The “construction” of the “sites” of our interventions in the public sphere includes involvement with other institutions, governmental agencies and other actors at a local, regional, national, and global level.

Where are the options?

What is at stake?

Are there really options?

How should we choose?

The MArch at AUB program is structured around the idea of architectural intervention, interrogated in relationship to its duration and effects in and around the community where it takes place – indeed, in its potential to create community.

The notion that there is any singular definition of the architectural profession is, at least on the margins, continuously questioned. But the ‘middle’ is strong, and the very fact that a multiplicity of ‘other’ agendas and their attendant methodologies are marginalised attests to this strength.

So looking for something different and fresh in your route to becoming an architect in a changing world. The new MArch at AUB (RIBA*/ARB Part2) aims to produce: performative, projective enablers and architecture, cutting into societies deepest darkest myths; building interventions in the utopias and distopias past, present and future; and launching architectural careers and journey’s via its laboratory practice, where the body and somatic practice is at the fore.

Travel with MArch at AUB and @inspiredAUB, the arts campus and its cross disciplinary docks, on the ride of a lifetime with your new highly decorative AUB baggage. Join the eclectic global and local, MArch student body, be ready to catch a big one from the Portland Stone cliffs or disappear into the Mirkwood to live like a hobbit. The AUB MArch has the arts centre in Sway by the architect, Tony Fretton as a part of its portfolio of spaces AUB to the main campus and its multiple workshops, studios and laboratories. Although the course is new there is a fascinating history of drawing and representation. In former lives architects Michael Hopkins and Peter Cook were educated in Bournemouth with bright lights and late night inflatables on the beach. The emerging, social, political, and architectural in its many frightening forms, are being professionally dissected, compressed, crafted and beaten, by brave bodies in the embryonic laboratory practice ‘ROOM 101’, based in the Enterprise Pavilion.

From the first graduating cohort there many fascinating stories – ecological strategies from Haiti, Delhi and Wessex. They are now working and researching from the local practice and making/fabricating to teaching (on the BA Hons), to developing the ‘fablab’ in AUB’s workshop. They all came from different schools and found AUB & the MArch very welcoming and encouraging. The [email protected] broadens the architect’s range of activities, and empowers its community through its members’ ability to actually make a difference.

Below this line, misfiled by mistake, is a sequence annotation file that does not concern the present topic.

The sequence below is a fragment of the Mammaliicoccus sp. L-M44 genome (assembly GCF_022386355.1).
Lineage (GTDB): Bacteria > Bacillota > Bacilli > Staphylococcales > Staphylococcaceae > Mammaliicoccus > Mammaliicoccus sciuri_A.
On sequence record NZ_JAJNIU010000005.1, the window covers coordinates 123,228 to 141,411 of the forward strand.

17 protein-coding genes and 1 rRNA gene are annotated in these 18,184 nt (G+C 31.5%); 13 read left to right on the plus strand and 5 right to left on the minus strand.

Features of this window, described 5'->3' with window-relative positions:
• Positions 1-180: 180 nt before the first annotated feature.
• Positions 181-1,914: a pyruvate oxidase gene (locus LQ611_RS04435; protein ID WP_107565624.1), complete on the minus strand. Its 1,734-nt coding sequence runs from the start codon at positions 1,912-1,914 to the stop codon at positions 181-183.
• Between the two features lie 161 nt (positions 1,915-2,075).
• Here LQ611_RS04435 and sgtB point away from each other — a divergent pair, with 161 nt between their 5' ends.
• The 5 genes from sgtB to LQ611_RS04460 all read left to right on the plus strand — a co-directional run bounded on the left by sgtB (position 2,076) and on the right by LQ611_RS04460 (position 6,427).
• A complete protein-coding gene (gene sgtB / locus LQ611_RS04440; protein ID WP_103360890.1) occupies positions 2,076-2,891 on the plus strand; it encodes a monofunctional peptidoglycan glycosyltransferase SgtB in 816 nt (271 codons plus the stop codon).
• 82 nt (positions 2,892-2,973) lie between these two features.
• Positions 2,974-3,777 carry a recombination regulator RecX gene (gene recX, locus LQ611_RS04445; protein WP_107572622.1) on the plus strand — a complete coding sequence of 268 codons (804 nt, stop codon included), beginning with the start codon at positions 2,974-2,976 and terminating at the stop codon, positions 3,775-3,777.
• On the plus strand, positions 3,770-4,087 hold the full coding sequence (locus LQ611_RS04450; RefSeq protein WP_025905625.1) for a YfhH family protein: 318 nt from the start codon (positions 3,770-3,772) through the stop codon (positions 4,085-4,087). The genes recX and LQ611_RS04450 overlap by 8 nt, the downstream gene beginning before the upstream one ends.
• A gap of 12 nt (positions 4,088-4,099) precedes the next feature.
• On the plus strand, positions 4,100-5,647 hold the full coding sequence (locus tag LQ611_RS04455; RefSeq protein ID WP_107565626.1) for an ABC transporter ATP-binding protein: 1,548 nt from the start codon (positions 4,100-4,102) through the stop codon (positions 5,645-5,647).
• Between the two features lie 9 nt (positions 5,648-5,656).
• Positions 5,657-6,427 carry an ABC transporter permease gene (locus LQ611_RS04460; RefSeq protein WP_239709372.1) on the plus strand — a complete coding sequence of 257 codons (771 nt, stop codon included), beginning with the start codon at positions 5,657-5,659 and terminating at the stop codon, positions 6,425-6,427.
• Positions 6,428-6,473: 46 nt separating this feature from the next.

Ed Frith, Architect, MArch Course Leader & Prof Oren Liebermann, Dean of the Faculty of Art & Design

If you would like to discuss any aspect of this course, or details on the application process, please contact Astrid MacKellar on: or 01202 363384.

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The M ARCH. Read more

Introduction

The M ARCH: Architecture course is uniquely positioned at Central Saint Martins to draw on the dynamic design thinking and making skills from a range of art and design practices, as well as providing you with the second degree in the professional pathway toward registration as an architect – commonly referred to as Part 2 (the University is currently seeking recognition for this qualification from the Architects Registration Board).

Content

The course is offered in an extended full-time mode over two calendar years. This means that your learning is timetabled over 80 weeks across two years. You are expected to commit 30 hours per week to your studies, within which your taught input will normally be scheduled over two/three days. The course has been designed in this way to enable you to pursue your studies, whilst also undertaking part-time employment, internships or care responsibilities.